Walk21 Conference – The Impact of Walkable Cities

“Public space is for living, doing business, and playing. Its value can’t be measured with economics or mathematics; it must be felt with the soul” – Enrique Penalosa, Mayor of Bogata

Early this October thousands of sustainable transport researchers, city planners, walking campaigners and advocates from around the world descended on Bogota, Colombia for the annual Walk21 conference. I joined them to find out more about walking’s place in the transport debates happening within our cities, and to help understand the ADAPT project’s place in these discussions.

As part of the conference poster session, I presented the main findings of our experiments on effective persuasive messaging for encouraging walking as a form of transportation. Amongst our main findings were that health-related arguments were most effective at persuading participants to walk more and convenience-related arguments were least persuasive. This was in part mediated by an individual’s personality. Agreeableness, a measure of a person’s propensity for pro-sociality and tendency to prioritise the needs of others, accounted for major differences in the way that people responded to arguments appealing to different values. Respondents scoring highly on agreeableness were more likely to be convinced by all walking arguments with the exception of convenience-related arguments, which they rated as significantly less persuasive than all other argument values.  We tentatively suggested that the findings could be used to inform future work on tailoring and personalisation of messaging within travel communications and behaviour change apps, and had some interesting discussions with attendees about how this work could be used for future interventions and campaigns.

Our work seemed to fit in well with the ethos of the conference, which seemed to emphasise the importance of both government and individual action to transform our most car-dependent cities. Bogota is a city that has undergone radical changes to its transportation systems over the past couple of decades. From the development of the TransMilenio bus network in 2000 offering 75% of the city’s population easy access to a fast and efficient public transport service, to the introduction of car-free days where the entirety of the city’s population forgoes their cars in a symbolic act against pollution, congestion, and traffic fatalities. Much of this change has been attributed to Bogota’s mayor, Enrique Penalosa, who’s vision of city improvement through an effective and socially equitable transport system is seen everywhere as you walk around the Colombian capital city. It was clear that walkability played a pivotal role in this vision.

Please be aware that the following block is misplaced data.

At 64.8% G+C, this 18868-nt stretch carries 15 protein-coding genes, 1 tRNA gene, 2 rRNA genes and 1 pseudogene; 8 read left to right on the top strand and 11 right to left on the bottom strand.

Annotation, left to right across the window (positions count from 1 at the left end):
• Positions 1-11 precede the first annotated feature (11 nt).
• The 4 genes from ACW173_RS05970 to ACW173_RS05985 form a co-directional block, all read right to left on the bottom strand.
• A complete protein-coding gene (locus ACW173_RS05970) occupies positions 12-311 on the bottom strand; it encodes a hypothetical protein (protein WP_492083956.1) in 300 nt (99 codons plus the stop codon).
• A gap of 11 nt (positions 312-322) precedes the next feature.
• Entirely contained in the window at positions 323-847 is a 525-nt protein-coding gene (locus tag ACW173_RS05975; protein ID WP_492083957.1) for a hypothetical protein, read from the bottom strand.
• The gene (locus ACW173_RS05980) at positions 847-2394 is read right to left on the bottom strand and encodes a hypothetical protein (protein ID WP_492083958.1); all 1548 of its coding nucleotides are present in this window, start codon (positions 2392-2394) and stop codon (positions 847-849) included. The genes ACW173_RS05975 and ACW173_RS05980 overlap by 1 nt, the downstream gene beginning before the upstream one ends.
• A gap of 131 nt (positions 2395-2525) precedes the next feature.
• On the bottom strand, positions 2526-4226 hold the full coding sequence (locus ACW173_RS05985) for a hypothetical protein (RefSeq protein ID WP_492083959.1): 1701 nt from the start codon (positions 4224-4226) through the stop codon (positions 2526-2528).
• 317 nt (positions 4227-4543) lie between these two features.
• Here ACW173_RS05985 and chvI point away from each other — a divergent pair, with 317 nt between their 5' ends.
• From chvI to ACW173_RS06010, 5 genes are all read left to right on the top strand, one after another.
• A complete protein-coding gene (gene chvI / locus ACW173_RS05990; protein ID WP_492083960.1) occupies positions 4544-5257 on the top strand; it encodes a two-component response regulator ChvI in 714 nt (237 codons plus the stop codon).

Nowhere was this more evident than the weekly “Ciclovia”, where every Sunday and public holiday, 87 miles of public road is closed off within the city limits for use by cyclists and pedestrians only. This is where the conference began, as attendees were guided down the bustling “Carrera 7” in downtown Bogota without a car in sight. During Ciclovia, thousands of Bogatanos spill out onto the streets to shop, meet friends, watch street art performances, eat, drink and generally experience the city without the obstruction, noise and dangers of usual inner-city traffic. This was an apt demonstration of one of Mayor Penalosa’s guiding principles; that the impact of public space use extends far beyond economics, and that opening up public space to walking and cycling creates a sense of community and city-wide wellbeing that cannot be achieved by prioritising car use.